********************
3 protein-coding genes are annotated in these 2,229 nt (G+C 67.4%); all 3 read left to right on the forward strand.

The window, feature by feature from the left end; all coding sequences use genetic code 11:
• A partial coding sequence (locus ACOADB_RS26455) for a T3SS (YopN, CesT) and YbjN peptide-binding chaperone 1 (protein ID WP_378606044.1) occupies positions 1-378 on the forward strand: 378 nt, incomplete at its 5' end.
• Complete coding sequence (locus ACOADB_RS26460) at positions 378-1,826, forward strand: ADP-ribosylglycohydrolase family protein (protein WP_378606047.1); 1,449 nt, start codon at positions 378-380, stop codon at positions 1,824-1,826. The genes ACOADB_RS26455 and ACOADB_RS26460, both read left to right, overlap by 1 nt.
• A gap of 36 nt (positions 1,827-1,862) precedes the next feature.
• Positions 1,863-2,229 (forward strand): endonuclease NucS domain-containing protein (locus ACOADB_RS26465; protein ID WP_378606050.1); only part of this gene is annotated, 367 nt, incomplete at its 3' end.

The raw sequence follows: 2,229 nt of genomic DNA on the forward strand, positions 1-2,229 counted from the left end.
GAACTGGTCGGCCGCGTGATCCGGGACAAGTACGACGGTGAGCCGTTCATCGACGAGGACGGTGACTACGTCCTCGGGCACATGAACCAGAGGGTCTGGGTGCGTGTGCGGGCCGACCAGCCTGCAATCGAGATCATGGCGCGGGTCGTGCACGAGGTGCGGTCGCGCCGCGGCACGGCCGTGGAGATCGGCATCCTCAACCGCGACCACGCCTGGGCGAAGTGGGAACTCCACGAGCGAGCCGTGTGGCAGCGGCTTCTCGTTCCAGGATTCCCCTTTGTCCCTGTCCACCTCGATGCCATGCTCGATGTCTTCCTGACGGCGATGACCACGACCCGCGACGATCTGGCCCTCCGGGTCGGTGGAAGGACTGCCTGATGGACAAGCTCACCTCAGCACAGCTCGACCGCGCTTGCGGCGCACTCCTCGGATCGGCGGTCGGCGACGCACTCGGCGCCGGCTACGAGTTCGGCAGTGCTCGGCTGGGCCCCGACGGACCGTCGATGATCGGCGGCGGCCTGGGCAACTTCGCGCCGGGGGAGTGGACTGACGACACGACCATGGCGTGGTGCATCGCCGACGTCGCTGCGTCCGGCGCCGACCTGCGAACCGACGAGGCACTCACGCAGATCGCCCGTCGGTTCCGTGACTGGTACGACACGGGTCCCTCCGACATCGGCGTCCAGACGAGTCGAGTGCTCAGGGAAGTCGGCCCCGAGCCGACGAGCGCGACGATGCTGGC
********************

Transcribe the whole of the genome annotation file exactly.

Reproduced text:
3 protein-coding genes are annotated in these 2,229 nt (G+C 67.4%); all 3 read left to right on the forward strand.

The window, feature by feature from the left end; all coding sequences use genetic code 11:
• A partial coding sequence (locus ACOADB_RS26455) for a T3SS (YopN, CesT) and YbjN peptide-binding chaperone 1 (protein ID WP_378606044.1) occupies positions 1-378 on the forward strand: 378 nt, incomplete at its 5' end.
• Complete coding sequence (locus ACOADB_RS26460) at positions 378-1,826, forward strand: ADP-ribosylglycohydrolase family protein (protein WP_378606047.1); 1,449 nt, start codon at positions 378-380, stop codon at positions 1,824-1,826. The genes ACOADB_RS26455 and ACOADB_RS26460, both read left to right, overlap by 1 nt.
• A gap of 36 nt (positions 1,827-1,862) precedes the next feature.
• Positions 1,863-2,229 (forward strand): endonuclease NucS domain-containing protein (locus ACOADB_RS26465; protein ID WP_378606050.1); only part of this gene is annotated, 367 nt, incomplete at its 3' end.

The raw sequence follows: 2,229 nt of genomic DNA on the forward strand, positions 1-2,229 counted from the left end.
GAACTGGTCGGCCGCGTGATCCGGGACAAGTACGACGGTGAGCCGTTCATCGACGAGGACGGTGACTACGTCCTCGGGCACATGAACCAGAGGGTCTGGGTGCGTGTGCGGGCCGACCAGCCTGCAATCGAGATCATGGCGCGGGTCGTGCACGAGGTGCGGTCGCGCCGCGGCACGGCCGTGGAGATCGGCATCCTCAACCGCGACCACGCCTGGGCGAAGTGGGAACTCCACGAGCGAGCCGTGTGGCAGCGGCTTCTCGTTCCAGGATTCCCCTTTGTCCCTGTCCACCTCGATGCCATGCTCGATGTCTTCCTGACGGCGATGACCACGACCCGCGACGATCTGGCCCTCCGGGTCGGTGGAAGGACTGCCTGATGGACAAGCTCACCTCAGCACAGCTCGACCGCGCTTGCGGCGCACTCCTCGGATCGGCGGTCGGCGACGCACTCGGCGCCGGCTACGAGTTCGGCAGTGCTCGGCTGGGCCCCGACGGACCGTCGATGATCGGCGGCGGCCTGGGCAACTTCGCGCCGGGGGAGTGGACTGACGACACGACCATGGCGTGGTGCATCGCCGACGTCGCTGCGTCCGGCGCCGACCTGCGAACCGACGAGGCACTCACGCAGATCGCCCGTCGGTTCCGTGACTGGTACGACACGGGTCCCTCCGACATCGGCGTCCAGACGAGTCGAGTGCTCAGGGAAGTCGGCCCCGAGCCGACGAGCGCGACGATGCTGGC